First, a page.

To some, collecting sports cards may seem like a hobby from a bygone era. But by pulling back the curtain at Nick’s Sports Cards & Memorabilia just outside Richardson, visitors can discover a universe where an encyclopedic knowledge of sports can translate into serious cash.
It’s true that over the past 30 years most sports card retailers have closed their doors, said Dean Fuller, current owner of Nick’s. He humbly attributes his business’s preservation to Nick and Debbie Redwine, who opened Nick’s in 1985. Since taking over in 2016, Fuller has stoked a fire in sports fans looking to take their knowledge of the game to the next level.
The most skilled card collectors are those deeply attuned to what is happening in sports. For example, right now Luka Doncic is the darling of the Dallas Mavericks, so his cards are selling for way above value, Fuller said.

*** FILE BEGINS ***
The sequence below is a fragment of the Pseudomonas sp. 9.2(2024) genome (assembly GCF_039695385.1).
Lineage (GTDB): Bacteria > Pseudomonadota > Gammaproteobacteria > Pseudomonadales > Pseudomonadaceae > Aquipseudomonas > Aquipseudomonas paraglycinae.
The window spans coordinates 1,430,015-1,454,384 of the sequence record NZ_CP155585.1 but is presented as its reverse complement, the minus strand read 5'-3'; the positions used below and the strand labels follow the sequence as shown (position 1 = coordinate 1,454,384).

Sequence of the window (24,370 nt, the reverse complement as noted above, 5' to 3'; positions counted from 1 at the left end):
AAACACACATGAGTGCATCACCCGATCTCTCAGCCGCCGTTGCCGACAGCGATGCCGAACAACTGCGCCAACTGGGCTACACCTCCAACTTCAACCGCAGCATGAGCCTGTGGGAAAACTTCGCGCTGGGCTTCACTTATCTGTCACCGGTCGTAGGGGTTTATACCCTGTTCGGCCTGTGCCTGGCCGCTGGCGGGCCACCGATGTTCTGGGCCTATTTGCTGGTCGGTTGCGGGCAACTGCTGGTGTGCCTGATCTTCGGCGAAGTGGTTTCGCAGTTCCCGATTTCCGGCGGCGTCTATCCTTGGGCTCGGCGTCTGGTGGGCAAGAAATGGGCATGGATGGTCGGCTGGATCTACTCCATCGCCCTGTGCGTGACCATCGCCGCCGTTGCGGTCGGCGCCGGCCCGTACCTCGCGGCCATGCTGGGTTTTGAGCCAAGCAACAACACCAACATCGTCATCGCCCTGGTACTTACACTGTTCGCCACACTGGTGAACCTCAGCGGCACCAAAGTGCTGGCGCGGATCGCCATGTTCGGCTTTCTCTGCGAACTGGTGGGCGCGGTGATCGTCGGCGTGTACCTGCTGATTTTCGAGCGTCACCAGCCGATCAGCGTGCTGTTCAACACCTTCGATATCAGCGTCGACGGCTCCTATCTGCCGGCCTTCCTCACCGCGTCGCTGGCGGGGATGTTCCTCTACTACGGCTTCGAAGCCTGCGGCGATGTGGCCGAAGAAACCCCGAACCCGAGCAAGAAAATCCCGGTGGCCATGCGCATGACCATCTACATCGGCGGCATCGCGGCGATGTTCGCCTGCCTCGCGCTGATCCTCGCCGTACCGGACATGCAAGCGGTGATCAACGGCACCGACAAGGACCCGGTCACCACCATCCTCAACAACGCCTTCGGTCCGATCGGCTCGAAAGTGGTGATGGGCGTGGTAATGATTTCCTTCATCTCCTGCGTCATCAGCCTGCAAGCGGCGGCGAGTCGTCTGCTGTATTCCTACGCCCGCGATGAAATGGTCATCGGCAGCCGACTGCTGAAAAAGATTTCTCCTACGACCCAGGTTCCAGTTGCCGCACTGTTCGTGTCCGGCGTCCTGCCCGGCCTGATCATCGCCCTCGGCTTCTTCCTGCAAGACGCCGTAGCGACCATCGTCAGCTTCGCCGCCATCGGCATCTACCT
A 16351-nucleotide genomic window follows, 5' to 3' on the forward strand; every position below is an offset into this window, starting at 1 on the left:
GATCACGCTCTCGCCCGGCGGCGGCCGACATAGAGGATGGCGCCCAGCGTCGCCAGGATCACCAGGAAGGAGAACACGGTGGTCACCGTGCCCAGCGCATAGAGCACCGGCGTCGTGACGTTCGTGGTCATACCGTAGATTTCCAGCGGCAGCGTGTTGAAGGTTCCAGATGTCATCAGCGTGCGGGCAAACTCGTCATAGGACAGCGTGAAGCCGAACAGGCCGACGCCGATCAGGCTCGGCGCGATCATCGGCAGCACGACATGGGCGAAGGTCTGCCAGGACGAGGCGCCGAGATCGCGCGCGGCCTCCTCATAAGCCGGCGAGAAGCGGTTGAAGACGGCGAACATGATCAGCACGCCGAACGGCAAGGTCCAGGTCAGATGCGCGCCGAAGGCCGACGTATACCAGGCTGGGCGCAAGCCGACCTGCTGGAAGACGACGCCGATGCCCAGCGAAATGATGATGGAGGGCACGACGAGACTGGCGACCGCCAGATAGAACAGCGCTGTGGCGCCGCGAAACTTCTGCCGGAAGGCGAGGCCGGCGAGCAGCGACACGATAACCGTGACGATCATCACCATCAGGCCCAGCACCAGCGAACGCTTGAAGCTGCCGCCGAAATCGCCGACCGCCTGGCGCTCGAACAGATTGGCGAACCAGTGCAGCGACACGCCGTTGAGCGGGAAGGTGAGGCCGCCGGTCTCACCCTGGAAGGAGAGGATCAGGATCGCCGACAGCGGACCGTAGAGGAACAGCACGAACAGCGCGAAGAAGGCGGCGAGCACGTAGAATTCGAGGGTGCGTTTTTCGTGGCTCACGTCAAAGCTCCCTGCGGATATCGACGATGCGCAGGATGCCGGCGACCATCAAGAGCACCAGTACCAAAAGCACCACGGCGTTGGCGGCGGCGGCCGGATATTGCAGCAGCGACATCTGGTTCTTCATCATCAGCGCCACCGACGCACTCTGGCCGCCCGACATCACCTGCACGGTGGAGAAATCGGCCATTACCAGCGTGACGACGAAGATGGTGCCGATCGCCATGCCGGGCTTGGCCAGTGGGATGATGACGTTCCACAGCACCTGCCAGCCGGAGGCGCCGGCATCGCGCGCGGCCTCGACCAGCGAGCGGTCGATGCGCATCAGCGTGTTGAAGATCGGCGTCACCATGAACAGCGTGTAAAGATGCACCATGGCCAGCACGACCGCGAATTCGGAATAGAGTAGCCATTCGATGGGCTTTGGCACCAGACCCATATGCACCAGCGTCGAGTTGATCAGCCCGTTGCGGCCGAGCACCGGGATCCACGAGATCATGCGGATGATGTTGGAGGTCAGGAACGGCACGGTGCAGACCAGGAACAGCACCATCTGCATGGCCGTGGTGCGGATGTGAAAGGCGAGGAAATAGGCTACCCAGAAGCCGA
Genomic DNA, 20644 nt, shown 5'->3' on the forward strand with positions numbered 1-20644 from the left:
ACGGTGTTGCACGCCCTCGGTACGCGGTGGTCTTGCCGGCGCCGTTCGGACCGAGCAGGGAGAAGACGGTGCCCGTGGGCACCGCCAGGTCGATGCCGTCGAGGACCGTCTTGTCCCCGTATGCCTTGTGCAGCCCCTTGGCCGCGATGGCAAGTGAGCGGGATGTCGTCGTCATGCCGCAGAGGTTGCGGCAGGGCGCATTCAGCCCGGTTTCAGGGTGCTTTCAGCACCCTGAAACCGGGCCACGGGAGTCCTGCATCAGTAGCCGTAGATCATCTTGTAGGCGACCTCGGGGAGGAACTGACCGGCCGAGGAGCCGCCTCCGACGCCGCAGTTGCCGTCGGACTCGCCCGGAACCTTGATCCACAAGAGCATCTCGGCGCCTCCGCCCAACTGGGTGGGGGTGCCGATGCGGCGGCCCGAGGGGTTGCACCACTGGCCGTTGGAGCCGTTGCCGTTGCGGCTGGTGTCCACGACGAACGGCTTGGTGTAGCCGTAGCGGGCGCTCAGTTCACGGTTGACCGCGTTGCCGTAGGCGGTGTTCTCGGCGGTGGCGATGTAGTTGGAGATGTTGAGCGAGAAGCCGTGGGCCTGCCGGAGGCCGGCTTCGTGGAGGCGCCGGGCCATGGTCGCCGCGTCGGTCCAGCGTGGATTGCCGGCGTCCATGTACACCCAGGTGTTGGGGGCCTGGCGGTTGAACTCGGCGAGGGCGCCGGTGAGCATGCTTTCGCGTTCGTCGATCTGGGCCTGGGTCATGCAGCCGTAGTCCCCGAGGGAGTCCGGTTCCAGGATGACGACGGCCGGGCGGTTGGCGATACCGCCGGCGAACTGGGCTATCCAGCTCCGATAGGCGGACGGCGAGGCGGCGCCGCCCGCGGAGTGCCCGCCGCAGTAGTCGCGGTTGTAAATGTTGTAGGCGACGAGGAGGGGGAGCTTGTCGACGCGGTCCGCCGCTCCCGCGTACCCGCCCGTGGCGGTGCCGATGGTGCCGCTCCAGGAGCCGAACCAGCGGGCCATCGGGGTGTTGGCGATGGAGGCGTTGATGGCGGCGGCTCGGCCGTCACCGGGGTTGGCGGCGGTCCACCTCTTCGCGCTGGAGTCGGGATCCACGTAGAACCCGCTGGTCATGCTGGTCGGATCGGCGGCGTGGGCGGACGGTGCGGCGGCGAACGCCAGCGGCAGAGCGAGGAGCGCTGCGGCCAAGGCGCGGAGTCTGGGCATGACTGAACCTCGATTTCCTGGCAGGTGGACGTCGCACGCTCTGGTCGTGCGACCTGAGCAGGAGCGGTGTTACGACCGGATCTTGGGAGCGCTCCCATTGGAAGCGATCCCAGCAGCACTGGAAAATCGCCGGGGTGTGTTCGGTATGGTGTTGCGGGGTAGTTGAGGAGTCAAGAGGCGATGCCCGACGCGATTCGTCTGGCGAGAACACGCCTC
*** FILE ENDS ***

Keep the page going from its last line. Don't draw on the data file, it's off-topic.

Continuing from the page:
Prior to owning Nick’s, Fuller was a practicing attorney and avid card collector. He and his sons had been patronizing the shop for decades when Nick Redwine asked him for help with the legal side of selling his business. It was then that Fuller decided to turn his beloved pastime into a career.
“I thought it provided an opportunity both from a business perspective to take it over and to try to get more kids into the hobby,” he said.
As one of the last remaining sports card shops in Dallas County, Nick’s houses thousands of vintage and new sports cards and a large selection of memorabilia, including jerseys, bobble heads and balls. Earlier this year, Fuller doubled his space by moving a few doors down from the original location at Coit and Campbell roads. A back room, dubbed “The Nick’s Fan Cave,” includes a foosball and shuffleboard table; flat-screen TVs; and space for events, such as live “box breaks.”
Box breaks involve opening a factory-sealed case of cards without knowing what is inside. Participants purchase a team for varying prices based on popularity and locale, and if their team is represented in the box, they get to keep the card.
“I wanted [Nick’s] to be more of a hangout than [a place where you] just come in, buy a card and leave,” Fuller said.